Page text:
It is a sad tale. My favorite story was a Hans Christen Andersen story called the Little Match girl. I'm pretty sure the reason I loved it so much was because my version had beautiful watercolor drawings in it. I also loved The Princess and the Pea (my mother says I am the princess).

But yes, I love this poem. You keep doing this, I'll end up looking like a more normal English undergrad.

Jenny said...

I thought that fairy tale was marvelous, though not the ending; the Anne Sexton poem is marvelous altogether. I like it in fairy tales how most of the world is a blur, with a few absolutely sharp, clear images--the worn-out shoes, the diamond leaves. The Twelve Dancing Princesses is particularly evocative that way, I think.

Harriet M. Welsch said...

I was somewhat obsessed with Transformations in college, but hadn't read any of those poems in years. Thanks for posting.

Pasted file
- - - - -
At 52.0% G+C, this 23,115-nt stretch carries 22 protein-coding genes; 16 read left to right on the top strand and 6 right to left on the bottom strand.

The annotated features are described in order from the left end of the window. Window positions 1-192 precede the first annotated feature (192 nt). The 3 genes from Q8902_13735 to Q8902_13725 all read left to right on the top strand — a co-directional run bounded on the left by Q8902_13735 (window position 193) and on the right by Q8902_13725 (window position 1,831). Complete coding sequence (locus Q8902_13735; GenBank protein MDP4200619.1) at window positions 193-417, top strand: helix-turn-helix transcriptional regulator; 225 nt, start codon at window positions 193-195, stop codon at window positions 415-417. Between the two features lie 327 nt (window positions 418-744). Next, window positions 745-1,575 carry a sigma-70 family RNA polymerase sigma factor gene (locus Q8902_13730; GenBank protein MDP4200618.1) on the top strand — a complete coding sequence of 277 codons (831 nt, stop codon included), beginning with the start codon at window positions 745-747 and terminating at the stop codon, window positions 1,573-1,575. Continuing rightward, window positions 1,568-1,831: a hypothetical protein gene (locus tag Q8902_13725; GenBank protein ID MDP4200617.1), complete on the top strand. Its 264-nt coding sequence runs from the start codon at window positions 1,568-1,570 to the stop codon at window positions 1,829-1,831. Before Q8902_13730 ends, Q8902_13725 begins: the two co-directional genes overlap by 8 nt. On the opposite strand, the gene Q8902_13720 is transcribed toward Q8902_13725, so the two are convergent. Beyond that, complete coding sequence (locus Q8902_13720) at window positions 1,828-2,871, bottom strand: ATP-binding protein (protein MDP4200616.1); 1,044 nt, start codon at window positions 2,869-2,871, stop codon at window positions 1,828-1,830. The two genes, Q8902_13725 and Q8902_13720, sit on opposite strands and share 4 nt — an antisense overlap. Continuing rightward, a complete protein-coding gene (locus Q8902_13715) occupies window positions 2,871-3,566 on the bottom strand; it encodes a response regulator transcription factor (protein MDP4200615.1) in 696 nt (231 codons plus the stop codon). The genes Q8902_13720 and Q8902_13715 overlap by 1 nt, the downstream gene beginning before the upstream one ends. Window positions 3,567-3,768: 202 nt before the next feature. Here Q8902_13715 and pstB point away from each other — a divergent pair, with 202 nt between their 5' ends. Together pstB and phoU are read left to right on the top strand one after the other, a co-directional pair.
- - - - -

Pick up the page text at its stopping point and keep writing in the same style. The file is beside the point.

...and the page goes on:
Jeanne said...

Freshhell, the twelve-year-old in me is still giggling at women who are supposed to get what they them.

Nymeth and Harriet, the whole volume is really good. I first read it when I was 22 or 23, as a grad student.

Elizabeth, I loved the sad fairy tales, too--The Little Match Girl so often has beautiful illustrations and my favorite (prophetically, I'm afraid) was always Andersen's Little Mermaid who paid for her legs by feeling knives every time she took a step.

So glad that you're liking some of the poems!

Jenny, yes, I love those few clear images. The sponge under the guy's chin was always an image that stuck with me, as it evidently did with Sexton!

Jodie said...

What a fantastic poem and yes so sad, who doesn't want to go out dancing until late?